There is a chessboard of size $8\times 8$. I am given dominoes of size $1\times 2$ and of a single color (assume, it has a color). It is possible to place a domino on the board so that it covers exactly two squares. I can't place two dominoes on the same square and I can't place a domino so that it is partially off the board.

a) How many ways are there to place a single domino on the board( I place it only horizontally or vertically) My Answer is : 112

b)How many ways are there to place two different dominoes on the board(red domino and blue)? My Answer is : $1024$ (But, I'm not sure at all)

c)How many ways are there to place two blue dominoes on the board? I don't know how to approach to this question. I have started to learn Combinatorics this year, and kind of stuck. Thank you, in advance.

  • 2
    $\begingroup$ Why 32? Why 1024? What reasoning led you to those numbers? $\endgroup$ – Arthur Dec 7 '17 at 17:11

(a) Treat the centers of $64$ chess positions as vertices and join neighboring vertices by edges. There are $112 = 2\times 7 \times 8$ of them. There is a one-one correspondence between possible placement of domino and the edge it covered. This means there are $112$ ways to place a single domino.

(b) Given two different domino positions, they didn't overlap when and only when corresonding edges do not sharing any vertices. After you pick the first edge $e_1$, there are four scenarios for picking the second edge $e_2$:

  • If $e_1$is one of the $8 = 4\times 2$ edges at the corners, let's say $e_1$ is the edge $1$ in diagram below, you cannot pick the $4$ edges colored in red as $e_2$. Otherwise, the two dominos with overlap. This leaves us $112-4$ ways to pick $e_2$.
  • If $e_1$ is the remaining $20 = 4\times 7 - 8$ on the sides, e.g. edge $2$ in diagram below, you cannot pick the $5$ edges colored in orange. This leaves us $112-5$ ways to pick $e_2$.
  • If $e_1$ is one of the $24 = 4 \times 6$ edges adjacent to the sides, eg. edge $3$ in diagram below, you cannot pick the $6$ edges colored in yellow. This leaves us $112-6$ ways to pick $e_2$.
  • Finally, when $e_1$ is one of the remaining $60 = 112-8-20-24$ edges, e.g edge $4$ in diagram below, you cannot pick the $7$ edges colored in green. In this case, there are $112-7$ choices for $e_2$.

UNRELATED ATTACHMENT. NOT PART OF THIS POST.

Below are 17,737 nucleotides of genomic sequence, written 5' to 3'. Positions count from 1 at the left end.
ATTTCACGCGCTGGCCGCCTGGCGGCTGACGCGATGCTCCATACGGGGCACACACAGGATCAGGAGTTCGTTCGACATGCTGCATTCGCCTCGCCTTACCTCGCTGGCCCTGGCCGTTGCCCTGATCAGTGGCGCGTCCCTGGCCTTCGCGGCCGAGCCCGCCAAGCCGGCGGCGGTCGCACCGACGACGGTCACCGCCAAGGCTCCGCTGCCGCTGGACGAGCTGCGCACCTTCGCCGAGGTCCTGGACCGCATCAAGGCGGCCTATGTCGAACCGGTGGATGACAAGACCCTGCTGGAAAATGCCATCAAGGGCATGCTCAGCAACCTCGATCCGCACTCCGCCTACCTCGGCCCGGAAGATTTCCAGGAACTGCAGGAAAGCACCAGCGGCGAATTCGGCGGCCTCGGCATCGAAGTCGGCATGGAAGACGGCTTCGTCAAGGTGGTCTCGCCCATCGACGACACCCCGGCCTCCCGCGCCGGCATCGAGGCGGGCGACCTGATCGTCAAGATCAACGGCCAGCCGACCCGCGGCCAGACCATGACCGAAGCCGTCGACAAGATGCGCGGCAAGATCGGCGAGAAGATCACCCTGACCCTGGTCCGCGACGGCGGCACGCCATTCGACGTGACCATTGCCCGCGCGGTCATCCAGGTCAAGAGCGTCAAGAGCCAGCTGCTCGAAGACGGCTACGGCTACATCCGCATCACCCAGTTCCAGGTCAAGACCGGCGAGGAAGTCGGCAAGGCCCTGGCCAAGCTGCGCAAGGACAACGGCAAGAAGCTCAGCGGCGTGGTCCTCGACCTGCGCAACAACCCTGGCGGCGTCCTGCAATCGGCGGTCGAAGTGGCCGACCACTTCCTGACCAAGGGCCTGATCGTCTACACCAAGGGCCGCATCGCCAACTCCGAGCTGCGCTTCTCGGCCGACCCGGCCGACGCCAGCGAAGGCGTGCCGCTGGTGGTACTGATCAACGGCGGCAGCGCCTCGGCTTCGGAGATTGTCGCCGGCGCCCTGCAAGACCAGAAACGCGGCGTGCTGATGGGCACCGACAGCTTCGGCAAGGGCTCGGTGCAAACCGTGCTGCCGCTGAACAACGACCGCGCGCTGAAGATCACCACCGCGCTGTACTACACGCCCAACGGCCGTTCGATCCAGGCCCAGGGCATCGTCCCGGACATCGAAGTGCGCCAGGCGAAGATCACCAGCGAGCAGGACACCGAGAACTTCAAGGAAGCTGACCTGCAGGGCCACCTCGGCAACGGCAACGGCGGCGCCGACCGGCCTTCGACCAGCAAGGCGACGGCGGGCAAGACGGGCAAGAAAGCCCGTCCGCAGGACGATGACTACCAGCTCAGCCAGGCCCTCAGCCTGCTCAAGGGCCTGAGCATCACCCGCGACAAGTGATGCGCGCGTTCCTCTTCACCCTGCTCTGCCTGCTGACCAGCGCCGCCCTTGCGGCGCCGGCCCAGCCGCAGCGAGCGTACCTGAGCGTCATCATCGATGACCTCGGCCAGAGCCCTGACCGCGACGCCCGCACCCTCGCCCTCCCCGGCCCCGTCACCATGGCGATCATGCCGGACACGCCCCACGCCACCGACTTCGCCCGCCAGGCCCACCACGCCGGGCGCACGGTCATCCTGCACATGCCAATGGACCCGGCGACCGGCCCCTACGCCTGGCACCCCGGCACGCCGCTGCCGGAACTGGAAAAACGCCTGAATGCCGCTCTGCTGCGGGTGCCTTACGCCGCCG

Excluded edges

Combine these, we find the number of ways of placing two dominos of different color is $$8(112-4) + 20(112-5)+ 24(112-6)+60(112-7) = 11848$$

(c) Just divide the number from (b) by two. This is because there is a one-two correspondence between placing two dominos of same color and placing two dominos of different color. There are $5924 = 11848/2$ ways to place two domoinos of same color on the chessboard.

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  • $\begingroup$ Your explanation for b is "too complicated" for me ;( Is there any other ways to approach it? $\endgroup$ – WannaKnow Dec 7 '17 at 18:18
  • $\begingroup$ WannaKnow In this case, I hope a picture worth more than thousand words. $\endgroup$ – achille hui Dec 7 '17 at 19:03
  • $\begingroup$ I almost got it, thank you for your help. But, what is 4x7-8, 4x6, cause for 8 = 2 x 4 (As I understood, it's because we have a 4 corner that can go vertically or horizontally (2 options)), Am I right about it? And, if yes, what about others? $\endgroup$ – WannaKnow Dec 7 '17 at 19:19
  • $\begingroup$ @WannaKnow 1) You are right about the $8$. 2) $4\times 7 - 8$ : there are 4 sides, each sides of seven edges but $8$ of them has be counted before (those attached to corners). 3) $4 \times 6$ : On each side, the are $6$ edges that like edge $3$ in diagram. i.e. one vertex is on the side, another vertex is the interior. $\endgroup$ – achille hui Dec 7 '17 at 19:39
  • $\begingroup$ Thank you so much for your help! I totally got it! Thank you =) $\endgroup$ – WannaKnow Dec 7 '17 at 19:45

For (a): if the domino is oriented horizontally, its position is determined by the leftmost square it covers, for which there are 7$\cdot$8=56 possibilities (the rightmost file is excluded). Similar for vertical orientation. Thus, there are 2$\cdot$56=112 possibilities in total.

For (b), if the dominoes are distinguishable, and I get 11,848 by going through all the cases (somewhat tedious work). Say we place the red domino first, and without loss it is placed vertically. For each of the 56 possibilities we have to consider how many possibilities for the blue domino are made impossible. Essentially this depends only how close to the boundary we are.

For (c), the answer is half of the answer to (b), as each placement of two blue dominoes corresponds to two different placements of two dominoes which have different colors. The answer is thus 11 848 / 2 = 5 924.

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  • $\begingroup$ how did you get such number in b and c? $\endgroup$ – WannaKnow Dec 7 '17 at 17:31
  • $\begingroup$ I'll add some more text $\endgroup$ – Reiner Martin Dec 7 '17 at 17:31
  • $\begingroup$ I still don't get how you goot 11848 in b? $\endgroup$ – WannaKnow Dec 7 '17 at 17:48

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